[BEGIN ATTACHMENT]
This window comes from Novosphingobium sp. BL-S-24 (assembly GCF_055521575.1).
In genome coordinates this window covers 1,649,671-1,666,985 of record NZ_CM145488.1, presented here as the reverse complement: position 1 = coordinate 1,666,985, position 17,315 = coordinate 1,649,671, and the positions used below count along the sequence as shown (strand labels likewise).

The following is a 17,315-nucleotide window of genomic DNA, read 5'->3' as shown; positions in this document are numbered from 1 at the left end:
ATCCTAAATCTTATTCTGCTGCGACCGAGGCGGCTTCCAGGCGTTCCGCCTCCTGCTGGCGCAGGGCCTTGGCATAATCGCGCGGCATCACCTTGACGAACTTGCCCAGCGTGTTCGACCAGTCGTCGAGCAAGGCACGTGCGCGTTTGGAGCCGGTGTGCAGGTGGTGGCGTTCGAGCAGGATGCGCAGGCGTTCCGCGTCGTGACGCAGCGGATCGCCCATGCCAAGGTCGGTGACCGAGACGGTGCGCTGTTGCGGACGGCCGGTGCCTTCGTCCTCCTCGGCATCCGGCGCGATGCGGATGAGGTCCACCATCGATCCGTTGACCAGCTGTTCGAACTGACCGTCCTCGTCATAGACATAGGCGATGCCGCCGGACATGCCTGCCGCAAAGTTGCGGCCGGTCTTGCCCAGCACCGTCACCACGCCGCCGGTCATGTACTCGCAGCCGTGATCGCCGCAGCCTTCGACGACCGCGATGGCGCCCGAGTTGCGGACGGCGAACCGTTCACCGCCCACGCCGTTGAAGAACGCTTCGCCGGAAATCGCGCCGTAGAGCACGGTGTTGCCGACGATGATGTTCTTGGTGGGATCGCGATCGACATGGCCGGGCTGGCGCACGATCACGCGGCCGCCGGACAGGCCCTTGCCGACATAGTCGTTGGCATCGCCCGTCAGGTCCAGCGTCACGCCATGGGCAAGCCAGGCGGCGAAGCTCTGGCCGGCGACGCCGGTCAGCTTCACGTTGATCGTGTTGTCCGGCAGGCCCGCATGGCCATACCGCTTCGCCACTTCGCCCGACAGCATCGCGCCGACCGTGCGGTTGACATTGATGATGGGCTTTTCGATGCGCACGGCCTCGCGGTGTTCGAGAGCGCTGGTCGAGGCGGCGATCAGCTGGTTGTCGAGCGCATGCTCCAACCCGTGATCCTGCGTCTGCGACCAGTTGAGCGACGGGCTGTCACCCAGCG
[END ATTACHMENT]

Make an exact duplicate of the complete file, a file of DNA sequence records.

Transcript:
This window comes from Novosphingobium sp. BL-S-24 (assembly GCF_055521575.1).
In genome coordinates this window covers 1,649,671-1,666,985 of record NZ_CM145488.1, presented here as the reverse complement: position 1 = coordinate 1,666,985, position 17,315 = coordinate 1,649,671, and the positions used below count along the sequence as shown (strand labels likewise).

The following is a 17,315-nucleotide window of genomic DNA, read 5'->3' as shown; positions in this document are numbered from 1 at the left end:
ATCCTAAATCTTATTCTGCTGCGACCGAGGCGGCTTCCAGGCGTTCCGCCTCCTGCTGGCGCAGGGCCTTGGCATAATCGCGCGGCATCACCTTGACGAACTTGCCCAGCGTGTTCGACCAGTCGTCGAGCAAGGCACGTGCGCGTTTGGAGCCGGTGTGCAGGTGGTGGCGTTCGAGCAGGATGCGCAGGCGTTCCGCGTCGTGACGCAGCGGATCGCCCATGCCAAGGTCGGTGACCGAGACGGTGCGCTGTTGCGGACGGCCGGTGCCTTCGTCCTCCTCGGCATCCGGCGCGATGCGGATGAGGTCCACCATCGATCCGTTGACCAGCTGTTCGAACTGACCGTCCTCGTCATAGACATAGGCGATGCCGCCGGACATGCCTGCCGCAAAGTTGCGGCCGGTCTTGCCCAGCACCGTCACCACGCCGCCGGTCATGTACTCGCAGCCGTGATCGCCGCAGCCTTCGACGACCGCGATGGCGCCCGAGTTGCGGACGGCGAACCGTTCACCGCCCACGCCGTTGAAGAACGCTTCGCCGGAAATCGCGCCGTAGAGCACGGTGTTGCCGACGATGATGTTCTTGGTGGGATCGCGATCGACATGGCCGGGCTGGCGCACGATCACGCGGCCGCCGGACAGGCCCTTGCCGACATAGTCGTTGGCATCGCCCGTCAGGTCCAGCGTCACGCCATGGGCAAGCCAGGCGGCGAAGCTCTGGCCGGCGACGCCGGTCAGCTTCACGTTGATCGTGTTGTCCGGCAGGCCCGCATGGCCATACCGCTTCGCCACTTCGCCCGACAGCATCGCGCCGACCGTGCGGTTGACATTGATGATGGGCTTTTCGATGCGCACGGCCTCGCGGTGTTCGAGAGCGCTGGTCGAGGCGGCGATCAGCTGGTTGTCGAGCGCATGCTCCAACCCGTGATCCTGCGTCTGCGACCAGTTGAGCGACGGGCTGTCACCCAGCG